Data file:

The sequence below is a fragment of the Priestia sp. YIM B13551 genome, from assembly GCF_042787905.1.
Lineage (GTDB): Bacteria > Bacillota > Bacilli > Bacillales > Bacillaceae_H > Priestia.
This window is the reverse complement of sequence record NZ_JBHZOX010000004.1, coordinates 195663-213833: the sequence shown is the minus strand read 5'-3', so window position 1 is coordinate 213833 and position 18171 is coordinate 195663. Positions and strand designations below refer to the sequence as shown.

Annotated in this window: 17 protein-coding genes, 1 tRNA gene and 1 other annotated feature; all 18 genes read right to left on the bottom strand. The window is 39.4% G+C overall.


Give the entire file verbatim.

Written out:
The sequence below is a fragment of the Priestia sp. YIM B13551 genome, from assembly GCF_042787905.1.
Lineage (GTDB): Bacteria > Bacillota > Bacilli > Bacillales > Bacillaceae_H > Priestia.
This window is the reverse complement of sequence record NZ_JBHZOX010000004.1, coordinates 195663-213833: the sequence shown is the minus strand read 5'-3', so window position 1 is coordinate 213833 and position 18171 is coordinate 195663. Positions and strand designations below refer to the sequence as shown.

Annotated in this window: 17 protein-coding genes, 1 tRNA gene and 1 other annotated feature; all 18 genes read right to left on the bottom strand. The window is 39.4% G+C overall.